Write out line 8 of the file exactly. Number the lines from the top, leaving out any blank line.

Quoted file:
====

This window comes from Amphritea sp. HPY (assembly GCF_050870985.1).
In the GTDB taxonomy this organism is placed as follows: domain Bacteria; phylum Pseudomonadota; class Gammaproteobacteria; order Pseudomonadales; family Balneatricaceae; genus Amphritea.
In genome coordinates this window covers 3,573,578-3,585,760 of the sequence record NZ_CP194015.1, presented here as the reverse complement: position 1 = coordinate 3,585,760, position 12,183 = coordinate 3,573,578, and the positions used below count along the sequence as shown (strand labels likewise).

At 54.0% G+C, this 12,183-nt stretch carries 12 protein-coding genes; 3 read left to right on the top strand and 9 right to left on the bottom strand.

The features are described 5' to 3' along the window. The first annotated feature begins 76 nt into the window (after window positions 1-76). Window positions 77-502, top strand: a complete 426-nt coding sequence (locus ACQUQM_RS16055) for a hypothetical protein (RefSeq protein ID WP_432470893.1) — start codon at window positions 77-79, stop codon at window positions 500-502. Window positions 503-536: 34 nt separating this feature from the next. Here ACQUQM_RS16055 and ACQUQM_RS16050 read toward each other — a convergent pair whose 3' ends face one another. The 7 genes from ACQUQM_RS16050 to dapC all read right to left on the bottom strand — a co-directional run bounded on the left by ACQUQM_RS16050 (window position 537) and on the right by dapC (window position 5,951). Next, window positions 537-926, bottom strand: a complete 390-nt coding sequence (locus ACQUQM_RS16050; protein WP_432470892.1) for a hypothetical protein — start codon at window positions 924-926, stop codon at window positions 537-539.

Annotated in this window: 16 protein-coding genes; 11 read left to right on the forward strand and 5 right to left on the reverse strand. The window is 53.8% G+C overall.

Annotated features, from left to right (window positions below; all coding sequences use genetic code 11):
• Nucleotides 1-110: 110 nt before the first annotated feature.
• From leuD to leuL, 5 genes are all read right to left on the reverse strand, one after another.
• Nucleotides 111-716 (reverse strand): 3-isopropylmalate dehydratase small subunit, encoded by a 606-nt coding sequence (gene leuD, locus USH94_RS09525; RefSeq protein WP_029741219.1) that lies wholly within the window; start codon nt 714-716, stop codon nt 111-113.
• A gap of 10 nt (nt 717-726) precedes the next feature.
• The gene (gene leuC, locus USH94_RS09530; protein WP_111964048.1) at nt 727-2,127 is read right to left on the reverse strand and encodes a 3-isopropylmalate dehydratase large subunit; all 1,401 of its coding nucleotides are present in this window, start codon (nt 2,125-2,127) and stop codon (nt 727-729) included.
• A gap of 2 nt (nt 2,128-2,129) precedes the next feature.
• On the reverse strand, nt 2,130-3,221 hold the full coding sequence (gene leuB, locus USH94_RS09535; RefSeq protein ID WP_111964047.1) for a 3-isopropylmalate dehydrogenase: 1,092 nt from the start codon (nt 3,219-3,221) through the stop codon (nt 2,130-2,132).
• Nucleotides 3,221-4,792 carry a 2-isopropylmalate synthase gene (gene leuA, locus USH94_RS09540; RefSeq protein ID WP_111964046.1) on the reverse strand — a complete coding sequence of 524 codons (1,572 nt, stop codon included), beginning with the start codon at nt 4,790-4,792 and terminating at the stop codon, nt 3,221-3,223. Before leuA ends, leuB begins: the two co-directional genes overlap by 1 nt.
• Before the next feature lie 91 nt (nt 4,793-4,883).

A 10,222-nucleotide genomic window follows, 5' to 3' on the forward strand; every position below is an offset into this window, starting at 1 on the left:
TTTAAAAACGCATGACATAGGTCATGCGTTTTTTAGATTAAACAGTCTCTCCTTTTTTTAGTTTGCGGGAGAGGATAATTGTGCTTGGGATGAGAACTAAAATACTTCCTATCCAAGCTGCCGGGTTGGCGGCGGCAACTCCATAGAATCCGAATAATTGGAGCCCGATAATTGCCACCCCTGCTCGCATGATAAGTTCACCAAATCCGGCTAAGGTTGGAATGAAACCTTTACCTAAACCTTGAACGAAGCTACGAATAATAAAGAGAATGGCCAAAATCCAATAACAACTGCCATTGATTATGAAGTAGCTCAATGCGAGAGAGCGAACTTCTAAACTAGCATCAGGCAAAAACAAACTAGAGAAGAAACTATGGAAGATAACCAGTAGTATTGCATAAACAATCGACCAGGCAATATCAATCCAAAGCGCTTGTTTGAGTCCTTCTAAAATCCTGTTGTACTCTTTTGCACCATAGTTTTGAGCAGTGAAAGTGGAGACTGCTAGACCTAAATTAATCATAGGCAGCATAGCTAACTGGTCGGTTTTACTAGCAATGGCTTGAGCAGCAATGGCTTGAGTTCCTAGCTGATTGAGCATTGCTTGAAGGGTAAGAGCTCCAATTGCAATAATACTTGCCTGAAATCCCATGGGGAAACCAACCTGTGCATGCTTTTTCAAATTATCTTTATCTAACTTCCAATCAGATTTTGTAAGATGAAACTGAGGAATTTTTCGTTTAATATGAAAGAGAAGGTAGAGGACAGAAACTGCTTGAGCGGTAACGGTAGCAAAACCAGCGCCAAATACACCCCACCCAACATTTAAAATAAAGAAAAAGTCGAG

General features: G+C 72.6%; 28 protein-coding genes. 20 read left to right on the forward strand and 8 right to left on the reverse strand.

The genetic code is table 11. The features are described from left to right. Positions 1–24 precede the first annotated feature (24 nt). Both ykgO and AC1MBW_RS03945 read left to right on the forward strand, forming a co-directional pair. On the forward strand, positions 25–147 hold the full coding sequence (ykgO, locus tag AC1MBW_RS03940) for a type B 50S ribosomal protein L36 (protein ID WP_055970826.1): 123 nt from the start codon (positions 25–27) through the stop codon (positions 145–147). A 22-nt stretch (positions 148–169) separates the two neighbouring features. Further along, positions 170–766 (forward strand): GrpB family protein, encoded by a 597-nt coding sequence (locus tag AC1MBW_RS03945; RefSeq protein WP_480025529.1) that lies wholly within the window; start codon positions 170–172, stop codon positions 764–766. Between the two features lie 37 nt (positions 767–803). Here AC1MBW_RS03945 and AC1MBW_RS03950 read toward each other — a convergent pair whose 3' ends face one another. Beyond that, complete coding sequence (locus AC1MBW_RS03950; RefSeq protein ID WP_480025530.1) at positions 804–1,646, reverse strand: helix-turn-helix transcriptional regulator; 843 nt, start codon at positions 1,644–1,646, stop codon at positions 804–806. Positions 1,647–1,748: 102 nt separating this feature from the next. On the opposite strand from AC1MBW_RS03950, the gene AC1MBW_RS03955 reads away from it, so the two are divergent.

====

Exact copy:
• Nucleotides 1-110: 110 nt before the first annotated feature.